Interpolation between shift schedule curve on flat and largest gradient based on recognition results can realize adaptive gearshift decision under general driving environment. For the convenience of application, normalization processing is used to transform generalized load results into a normalized in , where −100 stands for the normalized generalized load in the maximum downhill condition and 100 stands for the normalized generalized load in the maximum uphill condition. The interpolation equation is shown as follows:

In the equation, stands for a shift line based on generalized vehicle load, stands for shift lines on flat road, and stands for shift lines on the maximum slope road.

The shift line on the maximum downhill designed for a testing AMT vehicle is shown in Figure 3. The shift lines on a flat road and the maximum uphill slope road are also shown in Figure 3. The interpolation results based on generalized load are closer to the shift line on flat road when the slope is lower and when the slope is higher the results are closer to the shift line on a downhill which has a better effect of the engine auxiliary braking.

Figure 3: Shift lines based on generalized load.
5.3. Characteristic Analysis of the Shift Lines Based on Generalized Load

Adaptive gearshift strategy based on generalized load and dynamic three-parameter shift schedule designed for a testing AMT vehicle are shown in Table 4. In order to illustrate clearly, the working conditions are set as flat road (generalized load is 0), common slope (with 5.2% slope and generalized load is 147 N), and the maximum slope at 2-shift gear (with 14% slope and generalized load is 389 N).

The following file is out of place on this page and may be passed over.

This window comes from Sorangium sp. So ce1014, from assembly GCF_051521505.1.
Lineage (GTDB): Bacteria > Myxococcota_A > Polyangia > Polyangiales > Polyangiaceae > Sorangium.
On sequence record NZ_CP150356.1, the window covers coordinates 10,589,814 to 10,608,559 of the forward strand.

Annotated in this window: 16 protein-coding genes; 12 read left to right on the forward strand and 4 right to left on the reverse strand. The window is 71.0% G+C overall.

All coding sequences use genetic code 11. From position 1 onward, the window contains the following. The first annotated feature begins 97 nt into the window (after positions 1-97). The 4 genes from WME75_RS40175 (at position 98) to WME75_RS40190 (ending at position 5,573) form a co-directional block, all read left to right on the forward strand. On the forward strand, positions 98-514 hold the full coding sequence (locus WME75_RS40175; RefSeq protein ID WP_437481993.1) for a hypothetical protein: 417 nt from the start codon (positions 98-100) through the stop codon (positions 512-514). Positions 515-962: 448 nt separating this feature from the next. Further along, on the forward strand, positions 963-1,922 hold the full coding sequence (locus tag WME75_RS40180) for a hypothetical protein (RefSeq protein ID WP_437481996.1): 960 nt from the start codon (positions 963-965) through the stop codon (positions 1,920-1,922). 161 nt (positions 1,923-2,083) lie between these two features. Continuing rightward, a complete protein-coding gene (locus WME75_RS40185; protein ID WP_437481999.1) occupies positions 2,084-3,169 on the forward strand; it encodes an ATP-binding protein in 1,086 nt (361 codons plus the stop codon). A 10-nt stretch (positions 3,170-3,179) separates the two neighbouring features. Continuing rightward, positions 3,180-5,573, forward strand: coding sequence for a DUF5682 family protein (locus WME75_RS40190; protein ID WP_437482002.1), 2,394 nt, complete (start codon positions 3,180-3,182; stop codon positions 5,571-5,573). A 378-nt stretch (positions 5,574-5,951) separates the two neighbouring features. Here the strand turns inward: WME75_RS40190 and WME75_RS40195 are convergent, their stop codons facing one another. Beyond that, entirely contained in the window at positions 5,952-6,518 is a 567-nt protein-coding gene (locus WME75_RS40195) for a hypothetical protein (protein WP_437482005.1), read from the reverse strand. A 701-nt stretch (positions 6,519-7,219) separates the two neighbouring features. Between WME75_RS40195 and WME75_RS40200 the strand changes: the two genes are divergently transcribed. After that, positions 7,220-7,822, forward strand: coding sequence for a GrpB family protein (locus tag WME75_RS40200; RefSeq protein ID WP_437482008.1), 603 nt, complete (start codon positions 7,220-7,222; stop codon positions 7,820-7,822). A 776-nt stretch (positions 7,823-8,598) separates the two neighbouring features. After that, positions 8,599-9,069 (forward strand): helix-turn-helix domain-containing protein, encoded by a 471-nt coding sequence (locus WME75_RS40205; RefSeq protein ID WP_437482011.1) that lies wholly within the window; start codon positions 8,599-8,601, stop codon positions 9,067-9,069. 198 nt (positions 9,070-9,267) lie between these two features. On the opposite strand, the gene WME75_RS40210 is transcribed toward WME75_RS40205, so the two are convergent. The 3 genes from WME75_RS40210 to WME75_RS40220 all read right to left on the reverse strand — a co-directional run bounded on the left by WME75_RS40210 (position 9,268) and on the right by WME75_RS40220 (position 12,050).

Table 4: Contrastive analysis of different gearshift schedules.

The italicized parts in the table show that throttle angles and vehicle speeds are the same in both shift lines. Through the analysis of the data in the table, we can get the following:(1)Acceleration at shift time on slope road is obviously lower than that on flat road with the same throttle angle, which proves that generalized load reflects the external resistances. Therefore gearshift strategy based on generalized load can be adaptive to the general driving environment.(2)Generalized load remains unchanged under the same working condition, and it can be expressed by a cluster of shift lines under different generalized load. Therefore, gearshift strategy based on generalized load has a more concise expression. And it needs to consider different accelerations for dynamic three-parameter shift schedule which means it needs to be represented with tridimensional curved surface.(3)By observing the data in Table 4, the shift speed on 5.2% slope road is between those on flat road and 14% slope road with the same throttle angle. It can be taken as an example that the shift speeds are 21.6 km/h, 24.2 km/h, and 28.5 km/h on flat road, common slope road, and maximum slope road with 30% throttle opening. It means that the current shift point can be obtained by using interpolations between the shift point on flat road and maximum slope road according to the slope recognized. It proves the rationality of the interpolation method.